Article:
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July 1998, Week 2


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Donald Larsson <[log in to unmask]>
Reply To:
Sun, 12 Jul 1998 14:28:55 -0500
TEXT/PLAIN (54 lines)
Definitions of any style or genre will be terminally flimsy once we
poke a hole or two in them, but I would note that there are strong
"expressionist" elements in METROPOLIS: the chaingang shuffle of the
underground workers, the vision of the machine as Moloch, the little
hut of Rottwang in the midst of the Metropolis (rather like discover a
mushroom growing in a stainless steel lavatory), and the performance of
Klein-Rogge himself as the mad scientist.  I do think that Lang's
relationship to Expressionism is problematic, but he does keep showing
traces of the style.
Don Larsson
On Wed, 01 Jul 1998 13:00:45 -0700 "Horak, Chris"
<[log in to unmask]> wrote:
> In reference to Scott Hitchin's query, I would argue that METROPOLIS is
> not a German expressionist film in the narrow sense of the term. It does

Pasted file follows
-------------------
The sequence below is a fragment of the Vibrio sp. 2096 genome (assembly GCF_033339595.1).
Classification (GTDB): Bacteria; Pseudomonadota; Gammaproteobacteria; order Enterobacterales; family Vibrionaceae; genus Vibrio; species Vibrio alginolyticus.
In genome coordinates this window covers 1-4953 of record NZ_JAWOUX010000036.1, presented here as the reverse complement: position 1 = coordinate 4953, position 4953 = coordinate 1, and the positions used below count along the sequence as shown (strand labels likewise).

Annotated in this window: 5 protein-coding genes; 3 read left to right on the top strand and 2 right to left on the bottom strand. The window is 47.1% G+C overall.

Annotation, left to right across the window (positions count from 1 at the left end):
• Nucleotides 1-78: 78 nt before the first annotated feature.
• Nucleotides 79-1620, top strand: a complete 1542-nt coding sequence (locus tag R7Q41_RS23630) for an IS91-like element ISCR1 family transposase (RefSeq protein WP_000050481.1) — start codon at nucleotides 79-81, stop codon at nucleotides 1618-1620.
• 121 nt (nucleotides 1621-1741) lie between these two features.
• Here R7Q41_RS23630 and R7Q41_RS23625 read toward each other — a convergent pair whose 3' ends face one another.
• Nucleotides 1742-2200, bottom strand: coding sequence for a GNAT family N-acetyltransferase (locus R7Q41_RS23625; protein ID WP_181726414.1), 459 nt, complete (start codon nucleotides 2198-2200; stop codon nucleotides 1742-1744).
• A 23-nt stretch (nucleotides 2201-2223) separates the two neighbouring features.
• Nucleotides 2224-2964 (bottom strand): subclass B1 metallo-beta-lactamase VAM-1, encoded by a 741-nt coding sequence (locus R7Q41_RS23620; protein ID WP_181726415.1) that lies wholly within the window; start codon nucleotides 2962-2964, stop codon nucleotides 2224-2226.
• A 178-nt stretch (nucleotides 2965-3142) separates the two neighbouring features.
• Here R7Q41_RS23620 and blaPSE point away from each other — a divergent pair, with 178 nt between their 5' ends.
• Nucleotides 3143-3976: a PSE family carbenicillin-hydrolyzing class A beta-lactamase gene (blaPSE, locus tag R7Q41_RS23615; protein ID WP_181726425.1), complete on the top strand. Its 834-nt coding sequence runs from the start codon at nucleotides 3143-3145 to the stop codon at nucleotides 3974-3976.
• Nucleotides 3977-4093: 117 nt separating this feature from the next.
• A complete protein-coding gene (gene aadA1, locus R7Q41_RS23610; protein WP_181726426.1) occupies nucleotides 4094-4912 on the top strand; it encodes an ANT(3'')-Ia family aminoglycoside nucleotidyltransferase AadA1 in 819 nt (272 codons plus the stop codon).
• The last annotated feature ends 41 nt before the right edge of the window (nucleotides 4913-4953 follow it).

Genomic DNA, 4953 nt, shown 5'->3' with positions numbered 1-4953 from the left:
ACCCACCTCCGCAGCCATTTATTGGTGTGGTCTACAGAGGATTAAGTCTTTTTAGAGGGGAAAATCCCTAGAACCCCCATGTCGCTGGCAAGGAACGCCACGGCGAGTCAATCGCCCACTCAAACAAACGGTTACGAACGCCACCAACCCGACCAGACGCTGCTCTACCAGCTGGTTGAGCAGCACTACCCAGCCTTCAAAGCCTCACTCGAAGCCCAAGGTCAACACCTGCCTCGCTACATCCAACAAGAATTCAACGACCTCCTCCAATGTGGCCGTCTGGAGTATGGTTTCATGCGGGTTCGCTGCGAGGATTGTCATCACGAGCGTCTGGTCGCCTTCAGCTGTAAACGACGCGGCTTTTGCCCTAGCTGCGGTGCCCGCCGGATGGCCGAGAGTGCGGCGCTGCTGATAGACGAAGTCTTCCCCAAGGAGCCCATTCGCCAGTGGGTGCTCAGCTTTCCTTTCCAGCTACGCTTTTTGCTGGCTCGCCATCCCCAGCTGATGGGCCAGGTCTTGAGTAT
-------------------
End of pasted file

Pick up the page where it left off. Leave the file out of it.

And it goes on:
> not use distorted sets (expressing a subjective vision), nor is the
> acting particularly stylized (as in expressionist theatre). It is a
> science fiction film with a highly melodramatic plot that may be
> considered to have expressionist touches (lighting!). Of course,
> refering to my earlier post on PANDORA'S BOX, METROPOLIS must also be
> considered an art film. But like another of Pabst's art films, THE
> JOYLESS STREET, I would consider METROPOLIS as much a product of German
> Neue Sachlichkeit (New Realism), as influenced by elements of
> expressionism.
> Chris Horak
> Jan-Christopher Horak
> Director
> Archives & Collections
> Universal Studios
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> Online resources for film/TV studies may be found at ScreenSite
Donald Larsson, Mankato State U (MN)
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